and course materials for higher education. The
maximum credit available is $2,500 in 2012 which
includes 100% of qualifying tuition and related
expenses not in excess of $2,000, plus 25% of
those expenses that do not exceed $4,000.
Additionally, the Lifetime Learning Credit
sticks around for 2012, capped at $2,000, which
applies to 20% of the first $10,000 of
qualifying out-of-pocket expenses (but no
double-dipping: you can't claim both credits in
the same tax year for the same student). Also
getting a boost? The above-the-line Tuition and
Fees Deduction was extended so that taxpayers
who don't itemize can continue to benefit.
10. Alternative Minimum Tax (AMT) Relief. The tax deal passed in January 2013 provided significant AMT relief for middle class taxpayers in 2012 - and beyond. The AMT exemption for 2012 was increased to $50,600 for single taxpayers (an increase of nearly $20,000) and $78,750 for married taxpayers filing jointly (an increase of more than $30,000). Even better? Beginning with 2012, AMT relief will be adjusted for inflation each year - no more patches!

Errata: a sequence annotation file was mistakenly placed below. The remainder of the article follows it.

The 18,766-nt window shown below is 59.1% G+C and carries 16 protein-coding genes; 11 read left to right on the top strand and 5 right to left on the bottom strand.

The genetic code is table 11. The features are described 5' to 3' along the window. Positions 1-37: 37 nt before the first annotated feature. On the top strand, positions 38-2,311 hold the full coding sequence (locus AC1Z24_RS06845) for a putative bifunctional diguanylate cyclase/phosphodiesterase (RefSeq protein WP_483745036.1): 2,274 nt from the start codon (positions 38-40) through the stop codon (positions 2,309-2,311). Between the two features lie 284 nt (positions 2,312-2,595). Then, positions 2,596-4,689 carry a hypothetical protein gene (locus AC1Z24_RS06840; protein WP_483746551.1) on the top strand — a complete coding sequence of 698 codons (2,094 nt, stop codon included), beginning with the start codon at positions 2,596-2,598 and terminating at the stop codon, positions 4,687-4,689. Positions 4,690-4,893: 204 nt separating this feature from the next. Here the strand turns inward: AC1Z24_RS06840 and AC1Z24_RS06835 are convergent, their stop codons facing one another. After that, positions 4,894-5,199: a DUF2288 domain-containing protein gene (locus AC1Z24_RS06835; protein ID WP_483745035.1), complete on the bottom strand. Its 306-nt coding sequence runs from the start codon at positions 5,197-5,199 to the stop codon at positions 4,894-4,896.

11. Adoption Credit Survives - But Is Limited. Under the new tax deal, the adoption credit was saved. Originally, the adoption credit was scheduled to sunset at the end of 2010 but was temporarily extended as part of the Tax Relief, Unemployment Insurance Reauthorization and Job Creation Act of 2010; it was also made refundable (a nonrefundable credit can reduce the amount of tax you owe to zero while a refundable credit can reduce your tax liability to zero and any remaining credit will be refunded to you). The new tax deal did extend the adoption credit permanently with one significant hit: the credit is no longer refundable. The credit was only refundable in 2010 and 2011. Taxpayers in 2012 can claim the adoption credit but it is not refundable.